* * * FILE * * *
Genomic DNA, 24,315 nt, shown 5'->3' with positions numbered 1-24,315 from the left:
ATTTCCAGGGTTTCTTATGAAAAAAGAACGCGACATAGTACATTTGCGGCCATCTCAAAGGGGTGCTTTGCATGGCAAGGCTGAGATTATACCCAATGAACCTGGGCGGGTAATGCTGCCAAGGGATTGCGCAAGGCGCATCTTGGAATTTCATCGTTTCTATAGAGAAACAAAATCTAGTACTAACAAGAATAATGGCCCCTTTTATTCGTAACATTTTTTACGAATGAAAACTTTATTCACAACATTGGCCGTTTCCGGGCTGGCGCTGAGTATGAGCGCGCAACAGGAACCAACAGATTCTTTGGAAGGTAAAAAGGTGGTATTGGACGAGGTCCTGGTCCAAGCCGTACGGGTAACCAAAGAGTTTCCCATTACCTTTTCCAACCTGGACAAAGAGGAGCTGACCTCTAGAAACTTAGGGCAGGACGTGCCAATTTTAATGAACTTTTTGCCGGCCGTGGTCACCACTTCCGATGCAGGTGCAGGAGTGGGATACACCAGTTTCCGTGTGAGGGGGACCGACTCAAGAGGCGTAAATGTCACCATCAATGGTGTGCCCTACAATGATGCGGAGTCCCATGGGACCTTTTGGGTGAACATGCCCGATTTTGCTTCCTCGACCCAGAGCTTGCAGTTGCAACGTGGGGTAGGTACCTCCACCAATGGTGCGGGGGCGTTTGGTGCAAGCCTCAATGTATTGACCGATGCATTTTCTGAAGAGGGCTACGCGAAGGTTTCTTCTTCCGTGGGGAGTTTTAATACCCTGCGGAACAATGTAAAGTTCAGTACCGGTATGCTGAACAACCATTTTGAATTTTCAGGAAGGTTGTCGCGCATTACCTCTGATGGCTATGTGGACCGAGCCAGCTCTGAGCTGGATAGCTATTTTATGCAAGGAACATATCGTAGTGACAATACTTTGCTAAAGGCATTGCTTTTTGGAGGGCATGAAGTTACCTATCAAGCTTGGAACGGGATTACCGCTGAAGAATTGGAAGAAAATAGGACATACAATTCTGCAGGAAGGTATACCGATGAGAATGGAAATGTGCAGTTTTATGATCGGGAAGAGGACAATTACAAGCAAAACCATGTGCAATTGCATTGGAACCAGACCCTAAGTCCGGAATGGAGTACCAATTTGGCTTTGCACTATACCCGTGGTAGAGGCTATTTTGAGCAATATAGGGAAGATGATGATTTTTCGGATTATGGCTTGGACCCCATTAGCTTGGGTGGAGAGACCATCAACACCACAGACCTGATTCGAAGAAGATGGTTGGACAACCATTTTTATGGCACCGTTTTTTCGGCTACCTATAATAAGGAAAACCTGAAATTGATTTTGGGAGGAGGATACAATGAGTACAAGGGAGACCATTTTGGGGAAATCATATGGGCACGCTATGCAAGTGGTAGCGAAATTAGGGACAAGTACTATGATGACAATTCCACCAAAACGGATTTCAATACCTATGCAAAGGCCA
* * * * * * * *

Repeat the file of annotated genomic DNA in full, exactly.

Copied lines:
Genomic DNA, 24,315 nt, shown 5'->3' with positions numbered 1-24,315 from the left:
ATTTCCAGGGTTTCTTATGAAAAAAGAACGCGACATAGTACATTTGCGGCCATCTCAAAGGGGTGCTTTGCATGGCAAGGCTGAGATTATACCCAATGAACCTGGGCGGGTAATGCTGCCAAGGGATTGCGCAAGGCGCATCTTGGAATTTCATCGTTTCTATAGAGAAACAAAATCTAGTACTAACAAGAATAATGGCCCCTTTTATTCGTAACATTTTTTACGAATGAAAACTTTATTCACAACATTGGCCGTTTCCGGGCTGGCGCTGAGTATGAGCGCGCAACAGGAACCAACAGATTCTTTGGAAGGTAAAAAGGTGGTATTGGACGAGGTCCTGGTCCAAGCCGTACGGGTAACCAAAGAGTTTCCCATTACCTTTTCCAACCTGGACAAAGAGGAGCTGACCTCTAGAAACTTAGGGCAGGACGTGCCAATTTTAATGAACTTTTTGCCGGCCGTGGTCACCACTTCCGATGCAGGTGCAGGAGTGGGATACACCAGTTTCCGTGTGAGGGGGACCGACTCAAGAGGCGTAAATGTCACCATCAATGGTGTGCCCTACAATGATGCGGAGTCCCATGGGACCTTTTGGGTGAACATGCCCGATTTTGCTTCCTCGACCCAGAGCTTGCAGTTGCAACGTGGGGTAGGTACCTCCACCAATGGTGCGGGGGCGTTTGGTGCAAGCCTCAATGTATTGACCGATGCATTTTCTGAAGAGGGCTACGCGAAGGTTTCTTCTTCCGTGGGGAGTTTTAATACCCTGCGGAACAATGTAAAGTTCAGTACCGGTATGCTGAACAACCATTTTGAATTTTCAGGAAGGTTGTCGCGCATTACCTCTGATGGCTATGTGGACCGAGCCAGCTCTGAGCTGGATAGCTATTTTATGCAAGGAACATATCGTAGTGACAATACTTTGCTAAAGGCATTGCTTTTTGGAGGGCATGAAGTTACCTATCAAGCTTGGAACGGGATTACCGCTGAAGAATTGGAAGAAAATAGGACATACAATTCTGCAGGAAGGTATACCGATGAGAATGGAAATGTGCAGTTTTATGATCGGGAAGAGGACAATTACAAGCAAAACCATGTGCAATTGCATTGGAACCAGACCCTAAGTCCGGAATGGAGTACCAATTTGGCTTTGCACTATACCCGTGGTAGAGGCTATTTTGAGCAATATAGGGAAGATGATGATTTTTCGGATTATGGCTTGGACCCCATTAGCTTGGGTGGAGAGACCATCAACACCACAGACCTGATTCGAAGAAGATGGTTGGACAACCATTTTTATGGCACCGTTTTTTCGGCTACCTATAATAAGGAAAACCTGAAATTGATTTTGGGAGGAGGATACAATGAGTACAAGGGAGACCATTTTGGGGAAATCATATGGGCACGCTATGCAAGTGGTAGCGAAATTAGGGACAAGTACTATGATGACAATTCCACCAAAACGGATTTCAATACCTATGCAAAGGCCA